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In Celebration of Jim Henson! (9/24/12)

In Celebration of Jim Henson!  (9/24/12)

Since the day Jim Henson brought Kermit the Frog to life, we’ve all been getting a better understanding of what it means to be green. Kermit set his own rainbow in the sky
and we saw a new promise of joy in the world. 

It’s an honor to celebrate the life of Jim Henson, whom we miss even to this day, for his extraordinary talents and fascinating character. If you’ve ever wondered whether
a person can truly be drawn to their life’s work at an early age, you only have to look at Jim as a teenager in high school to see how his passion for puppetry began. Of course, it was later—after his college years and his collaboration with Frank Oz and others—that he became known as the greatest tenant that ever moved to Sesame Street.

Because of him, some of us had relationships with Big Bird and Bert and Ernie well before we realized there was another world apart from our TV sets. We learned what it meant
to be a friend, what it meant to be different, and even what it meant to be an adult. We learned to appreciate and acknowledge each other in new ways.

In Celebration of Jim Henson!  (9/24/12)

Jim Henson was one of the first puppeteers to give precise mouth movements to his characters so that they could become more human. He wasted no time designing appealing and fun characters for every age group. Soon, Miss Piggy was born to be Kermit’s “girlfriend,” Fozzie Bear joined the team of friends and numerous other personalities emerged, all of whom helped to make the Muppets a household name.

Henson, who was born in 1936, built a legacy that few can rival and certainly we are all
the better for it. When he stepped out on the stage of the Ed Sullivan show in the 50’s a new kind of star was born and it shone brightly. 

Today that star lives on in the work that Jim Henson’s children continue to build, bringing a new generation of viewers a reason to look at life with renewed joy each day. It may not be easy being “green,” but it’s easy for all of us to embrace the work of this innovative puppet creator.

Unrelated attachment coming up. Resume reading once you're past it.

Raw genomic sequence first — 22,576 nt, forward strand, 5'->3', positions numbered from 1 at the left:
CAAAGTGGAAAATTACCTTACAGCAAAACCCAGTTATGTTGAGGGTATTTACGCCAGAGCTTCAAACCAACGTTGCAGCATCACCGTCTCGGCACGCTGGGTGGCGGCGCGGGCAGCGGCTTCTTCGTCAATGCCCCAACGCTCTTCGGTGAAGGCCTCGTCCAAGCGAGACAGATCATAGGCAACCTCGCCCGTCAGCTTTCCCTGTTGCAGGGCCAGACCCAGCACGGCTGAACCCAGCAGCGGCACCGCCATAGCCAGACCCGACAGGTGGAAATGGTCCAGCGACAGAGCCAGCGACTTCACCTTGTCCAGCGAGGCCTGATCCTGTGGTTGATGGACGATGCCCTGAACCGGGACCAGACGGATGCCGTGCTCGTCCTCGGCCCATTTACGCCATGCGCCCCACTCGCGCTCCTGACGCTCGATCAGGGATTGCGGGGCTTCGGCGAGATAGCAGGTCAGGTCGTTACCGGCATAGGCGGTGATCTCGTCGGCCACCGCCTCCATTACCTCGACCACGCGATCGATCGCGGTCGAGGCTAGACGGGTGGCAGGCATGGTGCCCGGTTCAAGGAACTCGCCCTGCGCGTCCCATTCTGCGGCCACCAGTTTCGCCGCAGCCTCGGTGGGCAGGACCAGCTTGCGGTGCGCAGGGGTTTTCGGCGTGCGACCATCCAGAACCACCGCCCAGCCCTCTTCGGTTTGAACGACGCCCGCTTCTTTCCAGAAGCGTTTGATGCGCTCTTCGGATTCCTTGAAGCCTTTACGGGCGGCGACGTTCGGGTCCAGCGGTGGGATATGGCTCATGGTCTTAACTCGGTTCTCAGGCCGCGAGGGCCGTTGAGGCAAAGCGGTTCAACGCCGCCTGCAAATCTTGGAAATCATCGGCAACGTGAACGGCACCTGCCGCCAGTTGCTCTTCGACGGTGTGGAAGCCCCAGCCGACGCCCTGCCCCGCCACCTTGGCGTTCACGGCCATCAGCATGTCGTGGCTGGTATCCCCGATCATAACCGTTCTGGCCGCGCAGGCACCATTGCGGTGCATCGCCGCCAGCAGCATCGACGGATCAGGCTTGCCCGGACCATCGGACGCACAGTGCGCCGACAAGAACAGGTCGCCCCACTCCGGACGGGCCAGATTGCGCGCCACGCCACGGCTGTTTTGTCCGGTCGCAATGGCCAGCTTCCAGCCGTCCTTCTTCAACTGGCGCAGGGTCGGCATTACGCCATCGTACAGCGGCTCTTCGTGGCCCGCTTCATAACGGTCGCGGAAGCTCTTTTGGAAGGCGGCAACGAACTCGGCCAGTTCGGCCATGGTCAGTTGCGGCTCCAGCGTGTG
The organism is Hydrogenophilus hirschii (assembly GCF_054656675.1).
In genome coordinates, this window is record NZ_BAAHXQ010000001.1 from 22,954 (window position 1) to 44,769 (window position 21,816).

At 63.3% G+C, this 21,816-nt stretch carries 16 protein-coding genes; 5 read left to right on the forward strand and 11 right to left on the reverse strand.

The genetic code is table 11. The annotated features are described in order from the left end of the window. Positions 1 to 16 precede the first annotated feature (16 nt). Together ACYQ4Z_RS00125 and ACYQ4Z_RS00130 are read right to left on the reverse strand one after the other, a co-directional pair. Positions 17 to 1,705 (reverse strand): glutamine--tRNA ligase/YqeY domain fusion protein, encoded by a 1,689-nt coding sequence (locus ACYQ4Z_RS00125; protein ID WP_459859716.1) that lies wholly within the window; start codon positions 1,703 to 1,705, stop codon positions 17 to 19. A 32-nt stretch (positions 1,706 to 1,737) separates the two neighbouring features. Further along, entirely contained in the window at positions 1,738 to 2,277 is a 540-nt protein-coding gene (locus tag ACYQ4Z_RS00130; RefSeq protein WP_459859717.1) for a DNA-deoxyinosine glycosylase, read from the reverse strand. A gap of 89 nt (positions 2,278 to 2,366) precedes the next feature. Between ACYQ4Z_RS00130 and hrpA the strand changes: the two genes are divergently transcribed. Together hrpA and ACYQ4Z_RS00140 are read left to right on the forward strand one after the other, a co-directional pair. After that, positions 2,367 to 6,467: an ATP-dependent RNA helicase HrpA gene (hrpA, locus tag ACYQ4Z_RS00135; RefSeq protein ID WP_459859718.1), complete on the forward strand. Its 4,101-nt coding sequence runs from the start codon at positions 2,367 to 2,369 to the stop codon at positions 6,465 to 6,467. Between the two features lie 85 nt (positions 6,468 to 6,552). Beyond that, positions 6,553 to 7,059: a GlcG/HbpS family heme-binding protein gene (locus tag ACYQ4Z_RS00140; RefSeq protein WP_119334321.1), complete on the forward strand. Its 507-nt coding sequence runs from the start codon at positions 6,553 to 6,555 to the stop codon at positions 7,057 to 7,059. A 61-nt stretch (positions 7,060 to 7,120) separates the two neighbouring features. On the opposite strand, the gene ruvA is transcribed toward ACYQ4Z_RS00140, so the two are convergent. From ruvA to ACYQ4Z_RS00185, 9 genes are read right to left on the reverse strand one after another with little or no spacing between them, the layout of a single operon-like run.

On September 24th, we sing Happy Birthday to Jim Henson and are grateful for the role he played in giving all of us a beautiful rainbow connection.

In Celebration of Jim Henson!  (9/24/12)In Celebration of Jim Henson!  (9/24/12)In Celebration of Jim Henson!  (9/24/12)In Celebration of Jim Henson!  (9/24/12)In Celebration of Jim Henson!  (9/24/12)In Celebration of Jim Henson!  (9/24/12)

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Happy Birthday, Leonardo da Vinci!

Happy Birthday, Leonardo da Vinci!

Happy Birthday to Leonardo da Vinci, born April 15th!

He was a handsome, left-handed, vegetarian animal lover who excelled in art, anatomy, architecture, engineering, geology, hydraulics, military arts, optics and sculpture. His mystique was also captured in a book and subsequent 2003 Hollywood movie called The Da Vinci Code by author Dan Brown. Who is it? It’s Leonardo da Vinci, who was born in Vinci, Italy on April 15, 1452. Best known for his painting of the Mona Lisa, Leonardo da Vinci (which literally means “Leonardo from the town of Vinci”) was a brilliant scholar and artist.

Da Vinci was the illegitimate son of a notary and a peasant girl. Although his parents split up shortly after his birth, both remarried and eventually gave Leonardo a total of 17 half sisters and brothers! As a young boy, he had access to many scholarly texts and great writings. At age 15, his father apprenticed him to artist Andrea del Verrochio in Florence, where he showed early and rapid signs of brilliance.

Along with his artistic flair, da Vinci is revered for his technological ingenuity. Centuries ahead of his time, he conceptualized a helicopter, a tank, a calculator, and brainstormed the ideas of concentrated solar power, and outlined a rough theory of plate tectonics. His smaller inventions included an automated bobbin winder and a machine for testing the tensile strength of wire. In his spare time, he doodled parachutes and flying machines, and wrote lengthy scientific thoughts in personal notebooks… backwards.

It’s a shame that so few of his designs were constructed or were even feasible in the 1400s. A failure by him to publish his findings meant that his grand scope of influence on many fields of study and ingenuity is not well documented by historians.